When I immersed myself in the mysteries of plot, I read book after book on the subject. But I always felt I was missing something. Then Joyce Sweeney and I started developing the plot clock—and everything fell into place! The plot clock’s approach made perfect sense to me. Suddenly, I saw how exactly how plot can create a character arc—and what steps to take to make that happen.

For years, Joyce and I taught the plot clock at workshops, writing conferences, and to our clients one-on-one (which I still do).

But now, we’ve also written the book! How to plot your novelAs you’re browsing Amazon looking for good books on plot, check out our PLOTTING YOUR NOVEL WITH THE PLOT CLOCK. It’s short—just seventy pages! And yet it explains how to accomplish the two most important tasks you face when writing a novel or memoir: 1) relating a dynamic set of story events and 2) making your character change in response to those events.

Of course, as I said, this is just the method that works best for my brain. You might love any one of a number of other more linear takes on plot, like SAVE THE CAT WRITES A NOVEL by Jessica Brody. Or you might enjoy diving really deep in story theory with a book like THE WRITER’S JOURNEY by Christopher Vogler.

This choice is personal. Take the time to find what plotting approach works best for you—even if you have to experiment with several styles to do so. It will be worth it. Because once you find what fits, that method will be your trusted guide through the rest of your story-writing journey.

FABULOUS NOVEL PLOTTING TIP #2: Start with the basics.

Here are five quick, handy reference points to help you think about how to get your story started and where you’re going to take it. Considering your plot in these simple terms allows you to see if your basic idea has enough oomph to carry the story to the finish line.

Once upon a time there was … (Describe your main character.)

Every day … (This is a glimpse at your main character’s “ordinary world,” before the inciting incident changes their life.)

One day … (Aha! Inciting incident!!)

Because of that … (Here, we see how the main character responds to the inciting incident—and we establish stakes [see Fabulous Novel-Plotting Tip #5, below] that propel them forward into the main events of their story.)

Until finally … (This actually takes you past most of what happens after your character commits to their story—their trials and challenges; their low point; their lessons learned—and brings them to the climax, the battle to end all battles, the inevitable high point of your tale!)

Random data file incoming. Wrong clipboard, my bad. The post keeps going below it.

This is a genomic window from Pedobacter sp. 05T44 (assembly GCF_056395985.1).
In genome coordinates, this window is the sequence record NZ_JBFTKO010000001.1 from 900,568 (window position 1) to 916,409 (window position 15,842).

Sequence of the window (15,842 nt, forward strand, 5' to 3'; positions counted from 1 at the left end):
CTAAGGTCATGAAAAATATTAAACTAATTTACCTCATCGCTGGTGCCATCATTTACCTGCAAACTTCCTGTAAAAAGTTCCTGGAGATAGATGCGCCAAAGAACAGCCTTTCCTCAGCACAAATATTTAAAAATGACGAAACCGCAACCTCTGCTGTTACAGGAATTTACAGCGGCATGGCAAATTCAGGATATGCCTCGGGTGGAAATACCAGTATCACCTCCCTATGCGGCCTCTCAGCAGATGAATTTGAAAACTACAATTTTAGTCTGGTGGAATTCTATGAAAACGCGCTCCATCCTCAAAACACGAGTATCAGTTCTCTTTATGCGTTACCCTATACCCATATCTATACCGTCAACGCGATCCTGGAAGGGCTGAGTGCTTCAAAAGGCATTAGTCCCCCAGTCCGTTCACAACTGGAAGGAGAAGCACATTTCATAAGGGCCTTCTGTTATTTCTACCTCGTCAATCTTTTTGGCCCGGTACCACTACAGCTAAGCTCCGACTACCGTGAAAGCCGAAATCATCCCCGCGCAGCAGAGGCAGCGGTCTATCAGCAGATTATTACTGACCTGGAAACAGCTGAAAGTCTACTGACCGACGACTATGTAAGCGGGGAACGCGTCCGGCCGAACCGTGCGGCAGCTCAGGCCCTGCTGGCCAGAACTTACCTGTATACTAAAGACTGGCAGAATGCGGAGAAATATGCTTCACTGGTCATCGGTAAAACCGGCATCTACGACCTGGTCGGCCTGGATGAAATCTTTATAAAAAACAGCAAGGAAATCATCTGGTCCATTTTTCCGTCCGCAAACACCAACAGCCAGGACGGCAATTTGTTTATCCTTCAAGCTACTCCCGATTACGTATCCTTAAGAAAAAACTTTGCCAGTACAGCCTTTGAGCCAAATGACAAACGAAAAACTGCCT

FABULOUS NOVEL PLOTTING TIP #3: Let the three C’s catapult your plot.

Raindance, an independent film festival and film school that operates in major cities, including London, Los Angeles, New York, Vancouver, Toronto, Montreal, Budapest, Berlin and Brussels, offers up a helpful article on the “The Three C’s of Plot (and how they help you get through Act II).”

The “three C’s” of this approach are conflict, choice, and consequence. Having a handle on these major story drivers will assure that your plot has the traction it needs to keep readers deeply engaged.

Further, in the above-mentioned article, writer Jurgen Wolff says, “{While] you can use these [the three C’s] to develop your main plot … they are equally useful in constructing the smaller components of your story-–the individual scenes. This is especially true in helping you construct the hardest part of any story, the middle, or Act II.”

Learn about this concept at the Raindance site.

FABULOUS NOVEL PLOTTING TIP #4: “Yes, and …”

This improv acting tenet offers an easy-peasy way to allow your character to engage dynamically with the events of their plot. Every time the plot makes your character an “offer,” be sure she “accepts” that offer (says “Yes” to it), and then adds to the situation (or, better still, complicates it!) by adding an “and …”